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The Secret to Making Creative Higher Education Work

As the 2016 presidential campaign heats up, we can be sure of one thing: the cost of a college education will be a primary topic. More and more politicians, as well as business leaders, are hopping into the conversation, suggesting that education is migrating toward ”free.” Every kid deserves a chance at higher education without amassing huge debt.

It’s an issue I hear about almost everywhere I travel. Free content seems to be everywhere—why not schools? I meet students who want to attend college but fear what’s happened to their brother or sister upon graduation. Just to paint a picture for you of how costs have skyrocketed: a college student in 1979 only had to work 182 hours per year to pay for tuition, but the average 2013 student had to work 991 hours. This is the difference between my university years and my children’s.

Perhaps Howard Horton, president of New England College of Business, said it best: “Free higher education may seem like an obvious solution at a time when business leaders decry the ‘skills gap’ and as four-year colleges often seem the playground of the elite. But in our zeal to service new learners, we must be equally mindful that we don’t unintentionally shortchange students in the process.”

No one disagrees—so let’s check on the progress of two big attempts at offering free education to college age people.

  1. Massively Open Online Courses (MOOCs)

Years ago, when Harvard and MIT coordinated efforts to offer some marvelous Ivy League level courses (“EdX”) online to the average person, it seemed too good to be true. MOOC’s, as we’ve come to call them, seemed to democratize college education, enabling anyone to attend a Harvard class. Sadly, the lack of teacher and peer interaction in MOOCs diminished their value to students who require such dialogue to win in school. As a result, MOOCs have typically low completion rates and have not yet been widely adopted in the nation’s colleges and universities.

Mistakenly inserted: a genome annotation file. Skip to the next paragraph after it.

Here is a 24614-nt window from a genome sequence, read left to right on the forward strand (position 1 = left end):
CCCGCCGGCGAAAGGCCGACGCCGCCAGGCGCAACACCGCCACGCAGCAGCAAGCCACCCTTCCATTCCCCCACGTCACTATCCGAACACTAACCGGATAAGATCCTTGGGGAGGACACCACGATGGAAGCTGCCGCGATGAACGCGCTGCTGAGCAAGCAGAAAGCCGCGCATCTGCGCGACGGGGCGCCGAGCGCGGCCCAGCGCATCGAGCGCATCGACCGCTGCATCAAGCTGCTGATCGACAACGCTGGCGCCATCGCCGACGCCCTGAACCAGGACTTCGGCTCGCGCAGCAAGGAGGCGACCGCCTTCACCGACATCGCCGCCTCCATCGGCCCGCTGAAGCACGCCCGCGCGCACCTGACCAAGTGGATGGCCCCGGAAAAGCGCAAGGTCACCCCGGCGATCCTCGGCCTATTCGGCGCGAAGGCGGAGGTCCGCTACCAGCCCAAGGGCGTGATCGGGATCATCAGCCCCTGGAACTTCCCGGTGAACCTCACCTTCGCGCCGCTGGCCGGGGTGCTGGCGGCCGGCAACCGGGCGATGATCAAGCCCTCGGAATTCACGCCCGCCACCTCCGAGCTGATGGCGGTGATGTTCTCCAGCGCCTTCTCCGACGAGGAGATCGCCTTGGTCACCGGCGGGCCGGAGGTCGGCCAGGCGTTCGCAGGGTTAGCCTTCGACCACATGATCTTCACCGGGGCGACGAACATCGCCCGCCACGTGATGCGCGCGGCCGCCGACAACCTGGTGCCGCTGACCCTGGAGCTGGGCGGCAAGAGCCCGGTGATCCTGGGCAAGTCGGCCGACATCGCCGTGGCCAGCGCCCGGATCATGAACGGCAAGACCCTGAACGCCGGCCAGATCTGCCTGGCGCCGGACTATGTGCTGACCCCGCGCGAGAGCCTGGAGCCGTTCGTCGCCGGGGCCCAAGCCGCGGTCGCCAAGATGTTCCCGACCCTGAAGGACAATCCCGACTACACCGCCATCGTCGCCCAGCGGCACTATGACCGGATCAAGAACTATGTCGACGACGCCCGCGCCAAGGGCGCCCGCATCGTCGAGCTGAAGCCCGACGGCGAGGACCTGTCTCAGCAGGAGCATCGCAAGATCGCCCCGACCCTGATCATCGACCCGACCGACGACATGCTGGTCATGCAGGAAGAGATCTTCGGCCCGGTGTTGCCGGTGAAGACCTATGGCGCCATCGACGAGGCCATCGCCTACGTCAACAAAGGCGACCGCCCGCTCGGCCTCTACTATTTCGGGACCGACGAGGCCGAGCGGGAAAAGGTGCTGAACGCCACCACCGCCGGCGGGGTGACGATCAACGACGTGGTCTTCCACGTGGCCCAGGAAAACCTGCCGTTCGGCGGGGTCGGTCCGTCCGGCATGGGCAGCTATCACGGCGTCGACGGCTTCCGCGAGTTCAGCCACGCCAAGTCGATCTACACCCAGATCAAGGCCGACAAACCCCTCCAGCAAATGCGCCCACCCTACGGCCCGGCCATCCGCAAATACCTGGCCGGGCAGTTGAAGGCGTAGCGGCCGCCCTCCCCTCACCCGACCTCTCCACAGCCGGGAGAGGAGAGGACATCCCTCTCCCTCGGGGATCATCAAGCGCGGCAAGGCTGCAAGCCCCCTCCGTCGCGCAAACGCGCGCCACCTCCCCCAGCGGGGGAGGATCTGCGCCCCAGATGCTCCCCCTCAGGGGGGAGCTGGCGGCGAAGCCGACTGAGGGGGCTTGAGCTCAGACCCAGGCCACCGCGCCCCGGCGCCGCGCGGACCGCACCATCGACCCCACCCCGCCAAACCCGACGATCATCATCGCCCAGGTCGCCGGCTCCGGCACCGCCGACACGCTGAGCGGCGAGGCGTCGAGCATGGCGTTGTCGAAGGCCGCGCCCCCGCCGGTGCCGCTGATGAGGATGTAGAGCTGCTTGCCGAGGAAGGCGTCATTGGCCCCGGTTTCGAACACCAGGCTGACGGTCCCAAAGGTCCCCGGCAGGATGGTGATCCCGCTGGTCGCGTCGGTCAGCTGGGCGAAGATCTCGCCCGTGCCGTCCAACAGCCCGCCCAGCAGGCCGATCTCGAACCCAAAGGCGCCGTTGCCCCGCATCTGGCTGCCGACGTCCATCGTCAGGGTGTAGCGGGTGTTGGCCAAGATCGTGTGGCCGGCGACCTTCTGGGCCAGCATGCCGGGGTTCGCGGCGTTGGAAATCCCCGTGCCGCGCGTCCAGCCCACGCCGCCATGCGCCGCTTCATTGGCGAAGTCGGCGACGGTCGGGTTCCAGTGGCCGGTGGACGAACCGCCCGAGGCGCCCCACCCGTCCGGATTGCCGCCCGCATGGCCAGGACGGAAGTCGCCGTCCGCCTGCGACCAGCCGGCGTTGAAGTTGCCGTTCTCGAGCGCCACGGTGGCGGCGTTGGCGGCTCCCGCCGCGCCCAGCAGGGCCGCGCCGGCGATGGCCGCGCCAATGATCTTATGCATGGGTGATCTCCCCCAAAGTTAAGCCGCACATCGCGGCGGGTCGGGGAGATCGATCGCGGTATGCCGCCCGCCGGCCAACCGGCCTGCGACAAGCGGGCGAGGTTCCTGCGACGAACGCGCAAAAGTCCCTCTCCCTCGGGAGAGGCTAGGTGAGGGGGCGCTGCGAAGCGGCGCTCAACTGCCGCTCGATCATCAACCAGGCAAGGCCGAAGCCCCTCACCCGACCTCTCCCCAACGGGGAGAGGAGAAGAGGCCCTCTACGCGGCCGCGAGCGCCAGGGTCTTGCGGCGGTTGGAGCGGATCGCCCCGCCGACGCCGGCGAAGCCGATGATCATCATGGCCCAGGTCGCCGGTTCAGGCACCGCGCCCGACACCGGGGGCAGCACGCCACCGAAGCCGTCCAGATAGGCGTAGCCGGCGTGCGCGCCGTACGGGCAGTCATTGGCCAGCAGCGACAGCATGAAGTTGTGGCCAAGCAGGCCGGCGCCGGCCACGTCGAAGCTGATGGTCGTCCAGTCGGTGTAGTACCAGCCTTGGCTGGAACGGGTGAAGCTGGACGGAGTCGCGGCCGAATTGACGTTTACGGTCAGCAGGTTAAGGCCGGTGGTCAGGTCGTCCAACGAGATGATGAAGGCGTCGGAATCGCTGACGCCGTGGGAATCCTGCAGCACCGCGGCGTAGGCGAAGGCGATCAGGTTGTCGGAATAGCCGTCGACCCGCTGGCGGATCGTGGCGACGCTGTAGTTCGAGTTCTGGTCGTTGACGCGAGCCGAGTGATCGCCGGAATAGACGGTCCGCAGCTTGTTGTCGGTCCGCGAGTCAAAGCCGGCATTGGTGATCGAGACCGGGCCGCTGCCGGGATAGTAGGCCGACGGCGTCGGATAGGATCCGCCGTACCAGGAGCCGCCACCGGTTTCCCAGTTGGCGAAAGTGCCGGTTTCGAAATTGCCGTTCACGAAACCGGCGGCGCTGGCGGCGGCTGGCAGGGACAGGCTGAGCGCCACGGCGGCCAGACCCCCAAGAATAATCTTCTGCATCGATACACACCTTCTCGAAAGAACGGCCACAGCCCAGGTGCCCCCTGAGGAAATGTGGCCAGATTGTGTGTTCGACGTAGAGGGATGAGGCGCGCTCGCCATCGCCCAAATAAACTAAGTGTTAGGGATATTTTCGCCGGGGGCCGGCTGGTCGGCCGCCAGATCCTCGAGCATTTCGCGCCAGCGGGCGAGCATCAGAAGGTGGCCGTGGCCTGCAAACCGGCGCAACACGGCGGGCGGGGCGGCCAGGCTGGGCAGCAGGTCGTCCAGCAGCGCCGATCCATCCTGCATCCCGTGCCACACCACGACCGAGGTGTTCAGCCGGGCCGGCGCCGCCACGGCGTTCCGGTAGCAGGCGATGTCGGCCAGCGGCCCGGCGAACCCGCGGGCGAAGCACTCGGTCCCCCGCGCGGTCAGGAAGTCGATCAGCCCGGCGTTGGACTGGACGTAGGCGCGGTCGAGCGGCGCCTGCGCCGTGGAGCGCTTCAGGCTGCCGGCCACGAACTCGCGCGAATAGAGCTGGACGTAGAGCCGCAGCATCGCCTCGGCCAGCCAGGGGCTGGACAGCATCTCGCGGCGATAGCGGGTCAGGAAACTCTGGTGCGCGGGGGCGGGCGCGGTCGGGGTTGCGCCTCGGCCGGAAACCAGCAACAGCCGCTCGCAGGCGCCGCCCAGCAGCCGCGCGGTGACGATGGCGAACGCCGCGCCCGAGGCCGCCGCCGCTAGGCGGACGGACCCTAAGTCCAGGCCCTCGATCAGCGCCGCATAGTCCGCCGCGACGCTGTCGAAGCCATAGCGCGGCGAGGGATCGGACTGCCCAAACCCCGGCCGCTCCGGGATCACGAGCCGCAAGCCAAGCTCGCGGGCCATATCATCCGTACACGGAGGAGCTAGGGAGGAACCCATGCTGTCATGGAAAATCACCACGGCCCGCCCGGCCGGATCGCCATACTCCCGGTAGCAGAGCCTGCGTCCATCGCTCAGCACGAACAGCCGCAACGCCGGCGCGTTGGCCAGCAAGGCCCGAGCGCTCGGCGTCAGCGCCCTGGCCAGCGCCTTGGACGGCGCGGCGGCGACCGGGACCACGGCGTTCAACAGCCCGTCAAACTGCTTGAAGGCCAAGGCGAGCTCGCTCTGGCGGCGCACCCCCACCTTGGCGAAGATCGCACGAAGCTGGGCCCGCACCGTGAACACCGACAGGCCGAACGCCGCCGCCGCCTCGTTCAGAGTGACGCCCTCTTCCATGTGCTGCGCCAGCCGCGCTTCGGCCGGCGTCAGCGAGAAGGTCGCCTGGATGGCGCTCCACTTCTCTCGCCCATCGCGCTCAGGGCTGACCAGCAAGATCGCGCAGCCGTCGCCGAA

1. Competency Based Education (CBE)

CBE is another model that’s gained attention in higher education today, enabling students to master skills without needing to actually take a class. In CBEs, students read instructional material with minimal support from teachers and without much discussion with peers. So far, so good. Many educators agree, however, that while these programs can successfully impart a “hard skill” such as the ability to solve a math equation, they don’t help students develop “soft skills” necessary for employment, such as the ability to work in teams, communicate well or negotiate a sale. Such “soft skills” usually require modeling and mentoring from someone.

So, we’re going to have to get creative.

What’s Missing?

Did you notice what the two attempts above were missing? It’s the most fundamental and timeless ingredient for effectively educating kids. It’s also one we find it hard to offer in our day. Call me the master of the obvious, but we’ve got to find a way to restore this ingredient to education.

I am talking about relationship.

A relationship between an instructor or mentor and the student. A social connection that undergirds the transmission of information. A hundred years ago, America still experienced one-room schoolhouses, where teachers and students of various ages knew each other well and learning happened not merely as the teacher lectured but as life happened between the children. Early colleges were launched in the basements of churches, where a vicar or minister met with a small cadre of young men and invested in them. While they didn’t benefit from video, power point slides or Internet connection, they had something we often don’t. They experienced relationships in the midst of community.

  • I believe there is no life change without life exchange.
  • I believe circles of students are superior to rows.
  • I believe students want to belong before they believe.
  • I believe trust is the bridge that enables information to travel well.

So, the next time you’re wondering what’s missing in your instruction (or what could make your work with students more effective), try working at cultivating a relationship with your end user.


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  • Capitalize on personal strengths to be career-ready upon graduation.
  • …and many more leadership habits!

1 Comment

  1. Marisol on July 25, 2015 at 8:31 am

    Bring your child to work should be more than once a year.
    I remember it to be commonplace for the parent to bring their child to work many times in a year, particularly on Saturdays and even have them working alongside mom or dad.
    Whether taking out the trash or cleaning tables or taking the “interoffice” mail to the mailroom, the child would come home proud of his/her spending the day working a real job. They’d tell their friends and they’d go to their parents begging them to take them to work. Those days don’t have to become a bye gone.

    When I was 16 my father made me come with him to see his clients. He was a sewing machine repairman……the best in the world.

    Not until his passing recently did I begin to appreciate the gift of hard work bestowed upon me….. I am 51.

    Many days he didn’t make a penny, and I felt embarrassed every time he would introduce me to his clients, but that experience laid a foundation of hard work, integrity, perseverance and face-to-face skills no book or course could ever accomplish. It was woven in daily with every interaction.

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The Secret to Making Creative Higher Education Work